After a summer in Moscow, one Ormond Beach ballet dancer is making it her mission to strengthen the connection between Russia and America.
When 17-year-old Alanna Muldowney was first accepted into the Bolshoi Ballet Academy in Moscow, Russia, she was overwhelmed with emotions of excitement, gratitude and a little bit of fear. She was so used to hearing about the tension between Russia and American on the news and from her peers, that her safety was her main concern.
Now back from her six-week total immersion program, the Spruce Creek High School senior and Ormond Beach resident is dancing to a different beat.
“A lot of the students were wary about how Russians ‘Hate Americans,’” she said. “It’s something we’ve always heard, but it definitely wasn’t true. Every single person I met was so open. The ballet teachers didn’t speak English, but we connected through ballet and they were so open to teaching you as much as they possible could.”
Muldowney was just one of 15 ballet students chosen from around the country for the National Security Language Initiative for Youth’s Russian Language and Culture RAF and Bolshoi Way. The program, funded by the state, immerses the students into a summer of learning a different country’s culture and ballet.
“The first part was in New York City for three weeks,” she said. “We did ballet every day from 9 a.m. to 6 p.m. It was crazy. Moscow was more mentally intense then physically intense. We had three hours of ballet with these world-renowned Russian teachers, four hours of Russian language with a teacher who didn’t speak English and then we would go off as a group and explore the city. On weekends I’d have a host family pick me up and help me experience the culture.”
Though she connected with her teachers and fellow students through ballet, Muldowney said attempting to learn the language and making an effort to speak it correctly really went a long way.
“Being able to speak their own language, you’re able to connect with them on a whole other level,” she said. “Even though my Russian isn’t perfect, the fact that I was trying meant a lot. I feel like my host mom and my teachers really appreciated that.”
After being a ballet dancer for 14 years, Muldowney has no plans on giving it up. However, she does want to focus on college and pursue a career in electrical engineering. And, thanks to her time in Russia, she also wants to study the Russian language and incorporate it into her future job title.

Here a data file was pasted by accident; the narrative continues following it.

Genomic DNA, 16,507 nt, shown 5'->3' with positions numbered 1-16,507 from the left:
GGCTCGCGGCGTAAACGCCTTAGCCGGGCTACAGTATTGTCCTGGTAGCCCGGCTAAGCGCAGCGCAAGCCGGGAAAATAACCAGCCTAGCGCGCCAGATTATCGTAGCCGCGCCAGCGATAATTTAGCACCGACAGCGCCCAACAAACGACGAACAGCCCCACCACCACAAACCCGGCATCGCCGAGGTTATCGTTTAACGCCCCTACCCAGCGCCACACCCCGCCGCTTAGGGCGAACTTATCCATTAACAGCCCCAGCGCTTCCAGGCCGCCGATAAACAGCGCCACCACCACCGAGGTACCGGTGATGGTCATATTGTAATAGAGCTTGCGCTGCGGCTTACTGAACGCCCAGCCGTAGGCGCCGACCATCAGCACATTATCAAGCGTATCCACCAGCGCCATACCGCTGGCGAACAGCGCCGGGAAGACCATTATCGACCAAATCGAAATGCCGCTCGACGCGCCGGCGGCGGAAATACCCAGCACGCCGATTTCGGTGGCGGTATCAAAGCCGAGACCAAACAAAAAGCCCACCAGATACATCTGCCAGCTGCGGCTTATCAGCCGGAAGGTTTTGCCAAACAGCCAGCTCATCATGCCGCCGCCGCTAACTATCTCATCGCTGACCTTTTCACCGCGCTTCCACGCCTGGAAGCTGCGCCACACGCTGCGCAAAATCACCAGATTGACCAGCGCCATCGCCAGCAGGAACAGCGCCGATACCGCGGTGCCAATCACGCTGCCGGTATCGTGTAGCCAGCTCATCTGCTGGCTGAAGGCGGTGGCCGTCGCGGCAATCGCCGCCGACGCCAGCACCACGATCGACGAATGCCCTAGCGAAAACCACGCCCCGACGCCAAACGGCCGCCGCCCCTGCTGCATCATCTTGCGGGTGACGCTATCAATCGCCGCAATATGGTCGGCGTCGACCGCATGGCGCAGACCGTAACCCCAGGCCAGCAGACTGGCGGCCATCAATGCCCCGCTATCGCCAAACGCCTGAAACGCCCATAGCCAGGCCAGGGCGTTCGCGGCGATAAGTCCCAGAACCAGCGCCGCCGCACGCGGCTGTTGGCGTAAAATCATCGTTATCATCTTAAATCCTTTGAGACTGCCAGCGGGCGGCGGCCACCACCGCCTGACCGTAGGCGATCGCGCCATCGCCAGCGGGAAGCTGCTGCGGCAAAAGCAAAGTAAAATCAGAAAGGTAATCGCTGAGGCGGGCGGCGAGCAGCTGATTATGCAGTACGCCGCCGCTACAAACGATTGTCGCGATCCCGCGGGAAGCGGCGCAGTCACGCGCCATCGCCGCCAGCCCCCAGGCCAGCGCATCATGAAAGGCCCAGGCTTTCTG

“My parents are engineers, so I’ve always been surrounded by drafting boards,” she laughed. “I really want to incorporate engineering with a foreign language and work internationally one day. I want to bridge the gap between America and Russia right now. It’s something that is really prominent on the news with the sanctions in Russia, and I got to see those first hand. I feel like I can understand the Russian culture a lot better now than what’s typically portrayed on the news.”
One of her favorite things about her trip, other than the food, was getting to know Russian teenagers and how differently they lived their lives from her own.
“A lot of young people were so interested in learning about American culture because they never see Americans,” she said. “They would want to hear about my life at home, and my host sister really enjoyed American music. So it was just cool being able connect with them like that.”
Now that she’s back home and into the familiar swing of things, Muldowney can see importance of visiting other cultures and countries outside of what you grew up in.
“Both of my parents are Irish immigrants so I always thought that I was more open to people from different backgrounds than the norm I guess,” she said, “but going to Russia I learned a culture that is completely different. It just opened my eyes to a new way of life and a different way to live. I need to thank the Russian American Foundation and the U.S. Department of State for funding this program for me and completely changing the path of my life.”
Where in the world is Julie Wittenberg?
Julie Wittenberg, 17, has trained at the European School of Performing Arts since she was 4 years old, and was recently accepted to the Dutch National Ballet Summer Intensive in the top level of their program. She was well-received and given a principal role in their showcase. At the end of the intensive, Wittenberg was asked to stay in Holland at the Dutch National Ballet Academy. It was a whirlwind for her, packing, moving to a foreign country, finding an apartment in Amsterdam and getting settled into the rigorous training program. She is getting great reviews from her instructors at the Dutch National Ballet Academy and is on her way to a successful dance career.
What is the National Security Language Initiative for Youth?
The National Security Language Initiative is sponsored by the U.S. Department of State, and provides merit-based scholarships for eligible high school students to learn less commonly taught languages in summer and academic-year overseas immersion programs. The NSLI-Y program implemented by the Russian American Foundation, entitled “Russian Language and Culture RAF and Bolshoi Way,” sends 15 preprofessional ballet students, selected from a national pool, to Moscow on a six-week summer educational and pre-professional program which combines Russian language instruction, cultural immersion and ballet training with master teachers of Moscow’s Bolshoi Ballet Academy.